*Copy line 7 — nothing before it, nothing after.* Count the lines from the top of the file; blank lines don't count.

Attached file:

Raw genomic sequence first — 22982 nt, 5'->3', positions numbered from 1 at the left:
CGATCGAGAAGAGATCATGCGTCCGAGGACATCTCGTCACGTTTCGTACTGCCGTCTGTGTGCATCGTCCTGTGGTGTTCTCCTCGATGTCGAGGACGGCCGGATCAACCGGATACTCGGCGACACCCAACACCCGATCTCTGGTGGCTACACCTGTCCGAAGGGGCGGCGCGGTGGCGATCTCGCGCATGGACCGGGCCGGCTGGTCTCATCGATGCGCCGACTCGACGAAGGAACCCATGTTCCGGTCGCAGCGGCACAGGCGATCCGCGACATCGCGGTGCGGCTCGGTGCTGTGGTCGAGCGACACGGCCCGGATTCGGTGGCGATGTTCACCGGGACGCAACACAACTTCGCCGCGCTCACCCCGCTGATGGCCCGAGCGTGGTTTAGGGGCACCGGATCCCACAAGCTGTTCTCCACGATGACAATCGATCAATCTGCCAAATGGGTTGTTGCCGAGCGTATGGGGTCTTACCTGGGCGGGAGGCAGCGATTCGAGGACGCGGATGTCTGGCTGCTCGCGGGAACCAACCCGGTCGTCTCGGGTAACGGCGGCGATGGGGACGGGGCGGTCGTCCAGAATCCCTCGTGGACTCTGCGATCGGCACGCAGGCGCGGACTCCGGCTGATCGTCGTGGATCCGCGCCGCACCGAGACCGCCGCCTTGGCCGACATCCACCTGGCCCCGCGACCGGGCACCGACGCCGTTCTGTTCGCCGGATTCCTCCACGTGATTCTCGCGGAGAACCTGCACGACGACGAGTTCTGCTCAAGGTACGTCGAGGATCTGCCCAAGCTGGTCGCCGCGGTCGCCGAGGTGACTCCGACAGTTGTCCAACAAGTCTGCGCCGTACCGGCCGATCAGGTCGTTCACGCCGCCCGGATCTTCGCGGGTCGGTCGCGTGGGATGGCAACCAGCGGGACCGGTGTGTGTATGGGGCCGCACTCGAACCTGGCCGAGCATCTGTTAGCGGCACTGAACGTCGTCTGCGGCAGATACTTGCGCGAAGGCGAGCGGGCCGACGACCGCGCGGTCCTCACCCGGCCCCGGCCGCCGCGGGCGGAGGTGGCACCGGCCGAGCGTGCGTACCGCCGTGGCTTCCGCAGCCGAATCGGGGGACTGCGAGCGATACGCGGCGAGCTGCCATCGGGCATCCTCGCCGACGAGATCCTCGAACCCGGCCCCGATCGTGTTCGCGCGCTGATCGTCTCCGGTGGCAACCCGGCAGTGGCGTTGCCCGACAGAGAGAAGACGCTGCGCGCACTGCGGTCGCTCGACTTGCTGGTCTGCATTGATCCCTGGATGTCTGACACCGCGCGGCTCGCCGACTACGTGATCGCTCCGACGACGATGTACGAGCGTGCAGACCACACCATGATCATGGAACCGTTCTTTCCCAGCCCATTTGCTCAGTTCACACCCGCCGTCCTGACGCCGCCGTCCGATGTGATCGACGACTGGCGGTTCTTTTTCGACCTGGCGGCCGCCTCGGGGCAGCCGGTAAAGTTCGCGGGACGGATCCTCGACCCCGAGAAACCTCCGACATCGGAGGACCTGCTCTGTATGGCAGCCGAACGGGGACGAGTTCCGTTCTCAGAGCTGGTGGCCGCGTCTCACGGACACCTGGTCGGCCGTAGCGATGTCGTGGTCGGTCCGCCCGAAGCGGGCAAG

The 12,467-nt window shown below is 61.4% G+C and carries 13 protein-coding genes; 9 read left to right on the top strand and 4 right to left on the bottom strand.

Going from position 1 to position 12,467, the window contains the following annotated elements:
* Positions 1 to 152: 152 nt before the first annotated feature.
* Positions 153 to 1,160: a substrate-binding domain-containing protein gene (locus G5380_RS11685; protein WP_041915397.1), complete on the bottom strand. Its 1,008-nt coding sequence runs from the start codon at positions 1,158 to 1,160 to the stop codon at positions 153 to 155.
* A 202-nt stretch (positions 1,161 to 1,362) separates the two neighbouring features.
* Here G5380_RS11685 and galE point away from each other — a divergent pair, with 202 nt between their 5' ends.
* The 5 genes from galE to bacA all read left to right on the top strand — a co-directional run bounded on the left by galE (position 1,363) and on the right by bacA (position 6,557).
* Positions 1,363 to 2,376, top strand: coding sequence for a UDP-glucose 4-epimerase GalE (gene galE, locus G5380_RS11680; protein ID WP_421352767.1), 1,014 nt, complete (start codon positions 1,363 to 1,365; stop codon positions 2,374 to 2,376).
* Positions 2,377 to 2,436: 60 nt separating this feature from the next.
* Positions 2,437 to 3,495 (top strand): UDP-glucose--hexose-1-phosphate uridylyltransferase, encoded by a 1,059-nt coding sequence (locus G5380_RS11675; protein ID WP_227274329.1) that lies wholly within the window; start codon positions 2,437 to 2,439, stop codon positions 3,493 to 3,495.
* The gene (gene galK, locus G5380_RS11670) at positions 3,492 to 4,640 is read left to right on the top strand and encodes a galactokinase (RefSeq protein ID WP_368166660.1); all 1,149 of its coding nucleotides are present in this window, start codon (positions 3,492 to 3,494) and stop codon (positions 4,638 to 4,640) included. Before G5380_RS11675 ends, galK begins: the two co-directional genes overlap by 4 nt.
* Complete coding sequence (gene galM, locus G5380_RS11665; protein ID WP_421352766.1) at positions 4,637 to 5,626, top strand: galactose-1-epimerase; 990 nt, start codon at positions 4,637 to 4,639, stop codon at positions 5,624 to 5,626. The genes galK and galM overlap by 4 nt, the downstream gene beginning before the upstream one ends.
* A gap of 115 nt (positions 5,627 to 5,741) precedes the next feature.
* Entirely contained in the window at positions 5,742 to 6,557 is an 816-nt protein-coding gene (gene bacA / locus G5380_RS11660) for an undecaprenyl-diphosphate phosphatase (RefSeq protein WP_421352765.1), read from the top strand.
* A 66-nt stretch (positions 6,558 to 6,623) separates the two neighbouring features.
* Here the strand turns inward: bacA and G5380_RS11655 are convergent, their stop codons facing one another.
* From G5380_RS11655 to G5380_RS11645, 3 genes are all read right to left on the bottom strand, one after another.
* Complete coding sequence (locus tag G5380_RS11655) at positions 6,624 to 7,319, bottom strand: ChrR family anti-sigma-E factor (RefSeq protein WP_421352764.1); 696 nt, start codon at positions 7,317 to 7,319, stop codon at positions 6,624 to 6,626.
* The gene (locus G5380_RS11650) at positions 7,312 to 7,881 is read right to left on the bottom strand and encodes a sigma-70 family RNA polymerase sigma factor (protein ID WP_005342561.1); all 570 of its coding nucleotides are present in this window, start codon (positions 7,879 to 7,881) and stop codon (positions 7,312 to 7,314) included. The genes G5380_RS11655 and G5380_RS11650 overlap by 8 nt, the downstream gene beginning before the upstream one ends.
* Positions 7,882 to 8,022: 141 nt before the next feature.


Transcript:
* A 202-nt stretch (positions 1,161 to 1,362) separates the two neighbouring features.